I was invited down to the retreat centre because of my work in retreat direction and Ignatian spirituality and took the opportunity to take with me my family (my husband and three children aged 9, 7 and 5). For me there was something profound in watching my small children enter into this different rhythm of life. Each morning we went for a 6 am walk in the forest, and on returning my husband and I offered our children the choice of coming to mass with me or of staying with Daddy before breakfast. What astonished me was that my two older children, were drawn to coming to mass.

My seven year old son came each morning, and sat quietly in the church. This is in stark contrast to his normal behaviour at our local parish, where he fidgets and often whispers ‘can we go home now?’ It was intriguing to me that he was choosing to come to mass each day. When I asked him why, he said he had liked the silence, and looking out from within the church at the animals. This was true, as we sat at mass we could see duiker coming up to eat the grass near the chapel window, or watch birds swooping for insects. One morning a family of mongoose were playing not more than a meter from the window, unaware of us sitting quietly at mass on the other side.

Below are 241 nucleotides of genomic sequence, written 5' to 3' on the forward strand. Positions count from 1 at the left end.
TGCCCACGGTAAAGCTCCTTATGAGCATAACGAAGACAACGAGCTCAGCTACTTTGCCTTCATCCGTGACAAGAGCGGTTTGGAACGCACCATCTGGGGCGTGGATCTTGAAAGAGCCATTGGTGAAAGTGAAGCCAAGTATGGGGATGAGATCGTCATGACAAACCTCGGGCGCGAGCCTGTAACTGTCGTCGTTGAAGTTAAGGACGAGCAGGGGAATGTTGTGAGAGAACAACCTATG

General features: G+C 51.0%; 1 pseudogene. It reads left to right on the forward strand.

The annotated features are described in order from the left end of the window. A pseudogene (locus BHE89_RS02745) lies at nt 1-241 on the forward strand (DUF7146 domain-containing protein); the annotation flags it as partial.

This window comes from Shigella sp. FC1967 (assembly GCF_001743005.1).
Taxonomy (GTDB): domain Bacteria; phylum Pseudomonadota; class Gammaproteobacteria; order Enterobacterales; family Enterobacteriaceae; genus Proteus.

Watching my son in that time I realised that in this experience, he was discovering the love of the Creator made manifest in Creation. He was having the sort of foundational spiritual experience that I hope will shape his relationship with God and with the church for life. It was striking that during those days in himself he became much quieter, and more reflective.

I am reminded of the insight of William Barry SJ that after scripture, nature is the most privileged place of encounter with the wonder of God. What is unique about this retreat centre is that we are offered a place to stop, to recollect and to see more clearly the love of God in the world around us.